After reaching the 40 hive mark and listening to the advice of our state bee inspector, I started not trapping beetles this year. As this season finishes up, none of my hives got over-run with beetles; weak ones, strong ones, it didn’t matter. I’m thinking that using the beetle attractant was :open_mouth: attracting beetles.


#11

I found that but rater than get rid of the screen (which I like) I put my boxes on an open hive stand so that the screen is open to the ground. Rubbish falls to the floor. I also deepened the floor so that an extra inspection tray can be put underneath, leaving a gap of some 10cm twixt screen and tray.
I can leave this in as long as I want. I can see where the bees are in winter and where the brood nest is without opening the box. It just needs a wipe regularly.


#12

I think you will find that is Varroa Jeff not SHB.

“Female beetles lay irregular masses of eggs in cracks or crevices in a hive. The eggs hatch in 2–3 days into white-colored larvae that will grow to 10–11 mm in length. Larvae feed on pollen and honey, damaging combs, and require about 10–16 days to mature. Larvae that are ready to pupate leave the hive and burrow into soil near the hive.”

Generally in the dark corners. Varroa on the other hand lay in Drone comb but not exclusively


#13

Beetles will lay in cracks and crevices BUT also directly on the comb and even pierce capping to lay into cells.
Drone comb is more likely to be at the bottom of the frame (in a foundation-less set up) or at the periphery of the brood nest where it is indeed less policed by worker bees so Jeff’s notion of reducing drone comb to help reduce the numbers of SHB may indeed have some worth.


#14

Valli, your speaking from what you read, I’m speaking from nearly 16 years of experience. SHB arrived here in the year 2000. I’d nearly call myself an expert on SHB. @Jake can either take my advice or ignore it, it’s entirely up to him. Or anyone else for that matter. One day I had to tell a bloke to take a holiday from worrying about SHB, I told him to do what I do. He finally took my advice & it works for him.


#15

@JeffH
SHB is in Italy, notifiable but judging by the paucity and timing of reports beekeepers are not reporting it until harvests are in. It hasn’t a hope of being contained and will come to the UK where some beekeepers will be overwhelmed…they can’t manage varroa and nosema, for heaven’s sake let alone the hotspots of foul brood associated with commercial packaging plants. I suspect many hobbyists will give up. We need all the help we can get so thanks for sharing what works for you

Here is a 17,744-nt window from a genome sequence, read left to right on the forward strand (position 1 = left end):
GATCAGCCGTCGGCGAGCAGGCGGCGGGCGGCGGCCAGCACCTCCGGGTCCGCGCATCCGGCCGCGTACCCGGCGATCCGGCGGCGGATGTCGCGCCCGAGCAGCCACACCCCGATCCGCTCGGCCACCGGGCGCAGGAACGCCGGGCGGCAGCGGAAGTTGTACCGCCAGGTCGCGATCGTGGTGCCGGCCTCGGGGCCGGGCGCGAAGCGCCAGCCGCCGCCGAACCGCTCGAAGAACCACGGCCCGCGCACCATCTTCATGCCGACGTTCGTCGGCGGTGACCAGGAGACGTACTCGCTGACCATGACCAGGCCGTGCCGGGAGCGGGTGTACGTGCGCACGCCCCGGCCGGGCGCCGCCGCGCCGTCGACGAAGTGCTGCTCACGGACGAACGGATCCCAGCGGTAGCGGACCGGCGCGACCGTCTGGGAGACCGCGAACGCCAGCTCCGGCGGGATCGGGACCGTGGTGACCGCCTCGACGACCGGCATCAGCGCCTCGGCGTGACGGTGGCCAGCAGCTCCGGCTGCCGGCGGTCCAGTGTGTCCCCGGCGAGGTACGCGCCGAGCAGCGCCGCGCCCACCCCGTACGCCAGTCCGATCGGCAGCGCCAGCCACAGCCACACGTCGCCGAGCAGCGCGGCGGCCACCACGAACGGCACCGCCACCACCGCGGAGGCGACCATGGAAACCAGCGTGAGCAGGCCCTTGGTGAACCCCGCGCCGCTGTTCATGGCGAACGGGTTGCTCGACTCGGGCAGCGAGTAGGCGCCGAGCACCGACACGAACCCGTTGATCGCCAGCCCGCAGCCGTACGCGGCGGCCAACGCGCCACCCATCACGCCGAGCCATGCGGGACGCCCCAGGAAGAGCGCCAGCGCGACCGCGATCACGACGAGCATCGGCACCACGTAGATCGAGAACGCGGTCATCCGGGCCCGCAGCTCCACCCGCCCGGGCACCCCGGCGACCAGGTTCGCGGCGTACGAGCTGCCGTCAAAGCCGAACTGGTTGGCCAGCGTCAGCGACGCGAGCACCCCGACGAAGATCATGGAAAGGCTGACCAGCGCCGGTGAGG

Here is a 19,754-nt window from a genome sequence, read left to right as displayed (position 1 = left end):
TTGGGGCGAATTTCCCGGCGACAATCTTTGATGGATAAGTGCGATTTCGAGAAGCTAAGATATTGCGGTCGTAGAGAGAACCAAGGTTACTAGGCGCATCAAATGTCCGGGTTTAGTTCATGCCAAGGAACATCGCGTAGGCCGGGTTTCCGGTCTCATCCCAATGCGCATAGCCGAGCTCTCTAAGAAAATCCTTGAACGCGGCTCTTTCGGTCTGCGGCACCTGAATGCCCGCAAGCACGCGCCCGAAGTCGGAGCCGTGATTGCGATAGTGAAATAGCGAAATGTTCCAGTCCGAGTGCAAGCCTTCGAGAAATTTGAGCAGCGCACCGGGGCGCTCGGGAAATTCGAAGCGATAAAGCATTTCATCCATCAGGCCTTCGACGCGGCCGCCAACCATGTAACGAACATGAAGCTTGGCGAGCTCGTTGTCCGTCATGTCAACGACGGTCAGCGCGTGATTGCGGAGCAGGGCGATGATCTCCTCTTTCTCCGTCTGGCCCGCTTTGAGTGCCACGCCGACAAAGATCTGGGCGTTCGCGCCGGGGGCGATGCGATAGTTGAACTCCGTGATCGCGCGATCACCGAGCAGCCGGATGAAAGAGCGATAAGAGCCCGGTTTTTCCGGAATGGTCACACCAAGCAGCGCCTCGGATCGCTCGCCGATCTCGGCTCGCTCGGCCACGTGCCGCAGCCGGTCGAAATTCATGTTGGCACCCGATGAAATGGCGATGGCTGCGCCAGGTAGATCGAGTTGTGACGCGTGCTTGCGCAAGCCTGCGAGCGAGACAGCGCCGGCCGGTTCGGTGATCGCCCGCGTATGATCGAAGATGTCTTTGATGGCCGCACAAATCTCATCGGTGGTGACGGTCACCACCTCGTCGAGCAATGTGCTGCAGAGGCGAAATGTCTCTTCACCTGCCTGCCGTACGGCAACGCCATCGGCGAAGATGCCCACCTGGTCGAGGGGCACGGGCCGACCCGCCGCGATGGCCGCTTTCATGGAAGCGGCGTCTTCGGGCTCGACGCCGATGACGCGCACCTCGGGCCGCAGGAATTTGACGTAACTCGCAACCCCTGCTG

#16

Hi & your welcome, thank YOU Dee, SHB do best in hot humid conditions, I’m doubting if it will ever be a major problem in the UK. On the other hand, if they get into hives, the hive temp would suit them. Michael Bush says they’re in his area of Nebraska, which I think gets very cold. I’m sure that beekeepers in Florida have more trouble with them than beekeepers in the north… They will breed up in slumgum. They grow fat & juicy in slumgum. I can leave slumgum uncovered all through winter & a month into spring without any activity. After that I have to seal it in buckets. That’s why part of my strategy is to not leave anything outside the hive laying around for them to multiply in. Anyway our noses let us know if any activity starts before they reach maturity & pupate in the soil. I found the best way to kill any larvae infested stuff is sealed in a bucket in the sun.


#17

PS, I just did some checking, the UK is roughly 10deg further N. than Italy. I’m wondering if beekeepers in Southern Italy are having more trouble with SHB than in the N. of Italy.


#18

Yes, indeed. Reports are from Calabria, which is the "toe"
Most of the UK has temperatures too low for successful pupation but the south is at risk potentially.
Equally, heavy soil should protect us beekeepers on northern and western clay.
We are awaiting Asian hornets too…
Not easy, this beekeeping is it?


#19

No, your absolutely right, it’s not easy. I told a bloke the other day you could fit the basic rules of beekeeping on a piece of note paper. Then there’s all the bits & pieces in between. The main thing is to know how to recognize a small problem & remedy it quickly before it ends up a big problem.


#20

Thanks for your feed back folks. I think I will continue using the screened bottom boards and if the hive beetle numbers build up too much I’ll look at following your recommendations @JeffH. I’m a bit of a believer in the lazy approach to beekeeping and not interfering too much with the hive. I feel like leaving them to create drone comb as they feel fit is fine, if there are issues arising from the drone population I’ll then intervene. I know Michael Bush recommends allowing the bees to create comb as they please.